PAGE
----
On International Sex Workers Rights Day US Congress Reintroduces Historic Legislation that Centers the Health and Safety of Sex Workers
On March 3, 2022, International Sex Workers Rights Day, Rep. Ro Khanna, Sen. Elizabeth Warren, Rep. Barbara Lee and Sen. Ron Wyden make history by re-introducing the SAFE SEX Workers Study Act (SSWSA) with the support of 70 different organizations from anti-violence, public health, technology, and civil and human rights. The SSWSA makes a seemingly straightforward ask of the US government: to study and report on the health and safety consequences of the Stop Enabling Sex Traffickers Act (SESTA) and the Allow States and Victims to Fight Online Sex Trafficking Act (FOSTA) on people who trade sex. But the outcomes will be much deeper; if passed, this bill will create a monumental shift in how we understand digital oversight and regulation, anti-trafficking efforts, and sex workers’ rights.
As co-chairs of the Sex Worker Subgroup of the Federal LGBTQPLHIV Criminal Justice Working Group (SWP), the Sex Workers Project of the Urban Justice Center and Reframe Health and Justice (RHJ) are thrilled to see this important re-introduction. Our organizations work individually and collectively to support the health and safety of people who trade sex. In carrying out our missions to defend the human rights of sex workers, we also seek to end human trafficking while defending the rights of people disproportionately represented in the sex trades, inclusive of LGBQ+ and TGNC communities, BIPOC communities, and migrant communities. The SSWSA deepens our collective work by seeking to better understand how people in the sex trades use digital spaces to stay safe and the health and safety implications of losing online platforms since the enactment of SESTA/FOSTA.
“In April of 2018, with the passage of FOSTA/SESTA and the closure of Backpage, sex workers across the globe lost a range of digital platforms and internet spaces used for meeting resource needs, staying safe, accessing community, and organizing for their rights. In the last several years, the community has reported a range of impacts of losing these digital spaces — increased violence and dependence to fear and erasure. The SAFE SEX Worker Study Act is the first bill which asks the government to take a serious look at what happens when marginalized communities are turned into legal liabilities for the spaces they seek to stay safe. As digital regulation becomes an increasingly discussed topic, it is basic due diligence that we understand these impacts and bring those communities to the table,” said Kate D’Adamo, Partner, Reframe Health and Justice.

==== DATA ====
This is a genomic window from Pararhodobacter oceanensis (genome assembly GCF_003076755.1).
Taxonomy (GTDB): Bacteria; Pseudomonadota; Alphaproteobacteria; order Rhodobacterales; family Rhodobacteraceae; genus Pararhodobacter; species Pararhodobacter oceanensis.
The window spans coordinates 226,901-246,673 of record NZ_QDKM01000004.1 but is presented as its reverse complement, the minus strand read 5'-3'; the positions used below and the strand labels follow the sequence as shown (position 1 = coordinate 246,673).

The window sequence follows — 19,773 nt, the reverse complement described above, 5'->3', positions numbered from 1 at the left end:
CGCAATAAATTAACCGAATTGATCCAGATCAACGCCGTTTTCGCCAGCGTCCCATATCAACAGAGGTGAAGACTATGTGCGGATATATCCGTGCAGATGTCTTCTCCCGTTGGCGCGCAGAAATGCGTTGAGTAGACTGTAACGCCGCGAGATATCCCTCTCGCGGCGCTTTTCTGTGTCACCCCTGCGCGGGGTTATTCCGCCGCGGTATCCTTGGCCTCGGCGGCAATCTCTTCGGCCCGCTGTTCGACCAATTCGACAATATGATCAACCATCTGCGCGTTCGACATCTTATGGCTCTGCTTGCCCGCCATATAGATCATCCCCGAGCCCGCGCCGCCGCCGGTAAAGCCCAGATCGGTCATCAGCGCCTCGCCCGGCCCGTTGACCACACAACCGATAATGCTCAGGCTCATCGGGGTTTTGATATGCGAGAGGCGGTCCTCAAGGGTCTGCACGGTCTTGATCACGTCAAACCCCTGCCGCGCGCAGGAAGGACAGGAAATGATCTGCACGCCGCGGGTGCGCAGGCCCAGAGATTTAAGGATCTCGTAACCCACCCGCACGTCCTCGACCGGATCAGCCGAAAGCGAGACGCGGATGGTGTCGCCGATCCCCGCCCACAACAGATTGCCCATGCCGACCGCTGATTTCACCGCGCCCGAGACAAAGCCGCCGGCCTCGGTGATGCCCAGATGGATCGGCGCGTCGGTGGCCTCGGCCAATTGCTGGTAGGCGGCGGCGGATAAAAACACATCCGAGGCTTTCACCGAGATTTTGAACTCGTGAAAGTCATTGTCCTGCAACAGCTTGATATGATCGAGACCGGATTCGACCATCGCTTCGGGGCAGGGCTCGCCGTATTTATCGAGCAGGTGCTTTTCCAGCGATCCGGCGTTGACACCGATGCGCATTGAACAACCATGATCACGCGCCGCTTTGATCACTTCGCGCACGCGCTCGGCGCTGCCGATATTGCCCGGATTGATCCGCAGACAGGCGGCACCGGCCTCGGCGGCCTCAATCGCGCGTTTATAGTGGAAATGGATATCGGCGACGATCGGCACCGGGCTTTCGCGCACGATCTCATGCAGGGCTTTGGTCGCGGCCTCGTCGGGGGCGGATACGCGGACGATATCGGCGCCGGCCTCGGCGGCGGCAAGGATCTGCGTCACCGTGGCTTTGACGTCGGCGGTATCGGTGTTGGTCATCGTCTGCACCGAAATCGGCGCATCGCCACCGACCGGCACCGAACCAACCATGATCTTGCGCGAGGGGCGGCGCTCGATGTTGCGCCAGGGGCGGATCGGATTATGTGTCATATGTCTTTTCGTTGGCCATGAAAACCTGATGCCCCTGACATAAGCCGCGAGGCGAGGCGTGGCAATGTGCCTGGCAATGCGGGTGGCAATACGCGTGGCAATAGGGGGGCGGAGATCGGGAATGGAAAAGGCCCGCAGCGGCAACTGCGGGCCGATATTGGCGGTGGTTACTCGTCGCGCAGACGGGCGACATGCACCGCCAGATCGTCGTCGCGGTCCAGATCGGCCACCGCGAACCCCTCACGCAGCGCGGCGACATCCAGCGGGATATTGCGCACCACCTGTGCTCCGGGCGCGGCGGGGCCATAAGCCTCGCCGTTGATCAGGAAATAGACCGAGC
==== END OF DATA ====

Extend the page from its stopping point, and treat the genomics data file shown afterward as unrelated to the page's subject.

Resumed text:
“Through the expertise of our staff and clients, both sex workers and allies, we know firsthand, the devastation caused by SESTA/FOSTA. The harm done by losing access to online platforms was immediate and only made worse by the global COVID-19 pandemic — as we all relied more and more on digital spaces to seek medical information and other services as well as employment. Choosing to engage in consensual sex work as an adult is a human right and laws that do not reflect this undermine people’s right to bodily autonomy, freedom of expression, choice of employment, and even life itself. The SAFE SEX Workers Study Act is a critical step to right the wrongs of SESTA/FOSTA by genuinely and rigorously investigating and reporting on the law’s impacts on sex workers and people experiencing trafficking in the sex trades,” explained Mariah Grant, Director of Research and Advocacy, the Sex Workers Project of the Urban Justice Center.
The Devastation of SESTA/FOSTA